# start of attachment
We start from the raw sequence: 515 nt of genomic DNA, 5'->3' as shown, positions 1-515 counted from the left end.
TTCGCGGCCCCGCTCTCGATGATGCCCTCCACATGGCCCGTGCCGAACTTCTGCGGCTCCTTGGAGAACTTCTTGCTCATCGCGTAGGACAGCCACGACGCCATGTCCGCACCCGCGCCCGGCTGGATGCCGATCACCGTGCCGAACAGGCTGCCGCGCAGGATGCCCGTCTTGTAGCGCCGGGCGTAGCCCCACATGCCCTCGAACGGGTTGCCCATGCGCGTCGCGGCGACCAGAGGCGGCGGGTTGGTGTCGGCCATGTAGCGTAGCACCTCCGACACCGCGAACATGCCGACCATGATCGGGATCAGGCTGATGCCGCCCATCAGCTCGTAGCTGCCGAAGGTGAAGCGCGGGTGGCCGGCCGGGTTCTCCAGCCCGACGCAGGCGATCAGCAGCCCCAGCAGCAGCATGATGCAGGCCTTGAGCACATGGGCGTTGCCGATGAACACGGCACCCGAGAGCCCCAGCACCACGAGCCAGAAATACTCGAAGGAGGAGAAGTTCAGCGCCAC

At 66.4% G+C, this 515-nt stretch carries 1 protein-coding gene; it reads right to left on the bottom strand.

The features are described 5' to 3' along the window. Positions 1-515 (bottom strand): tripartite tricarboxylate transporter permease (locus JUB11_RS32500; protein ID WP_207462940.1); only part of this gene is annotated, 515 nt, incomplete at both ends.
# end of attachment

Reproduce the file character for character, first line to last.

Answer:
We start from the raw sequence: 515 nt of genomic DNA, 5'->3' as shown, positions 1-515 counted from the left end.
TTCGCGGCCCCGCTCTCGATGATGCCCTCCACATGGCCCGTGCCGAACTTCTGCGGCTCCTTGGAGAACTTCTTGCTCATCGCGTAGGACAGCCACGACGCCATGTCCGCACCCGCGCCCGGCTGGATGCCGATCACCGTGCCGAACAGGCTGCCGCGCAGGATGCCCGTCTTGTAGCGCCGGGCGTAGCCCCACATGCCCTCGAACGGGTTGCCCATGCGCGTCGCGGCGACCAGAGGCGGCGGGTTGGTGTCGGCCATGTAGCGTAGCACCTCCGACACCGCGAACATGCCGACCATGATCGGGATCAGGCTGATGCCGCCCATCAGCTCGTAGCTGCCGAAGGTGAAGCGCGGGTGGCCGGCCGGGTTCTCCAGCCCGACGCAGGCGATCAGCAGCCCCAGCAGCAGCATGATGCAGGCCTTGAGCACATGGGCGTTGCCGATGAACACGGCACCCGAGAGCCCCAGCACCACGAGCCAGAAATACTCGAAGGAGGAGAAGTTCAGCGCCAC

At 66.4% G+C, this 515-nt stretch carries 1 protein-coding gene; it reads right to left on the bottom strand.

The features are described 5' to 3' along the window. Positions 1-515 (bottom strand): tripartite tricarboxylate transporter permease (locus JUB11_RS32500; protein ID WP_207462940.1); only part of this gene is annotated, 515 nt, incomplete at both ends.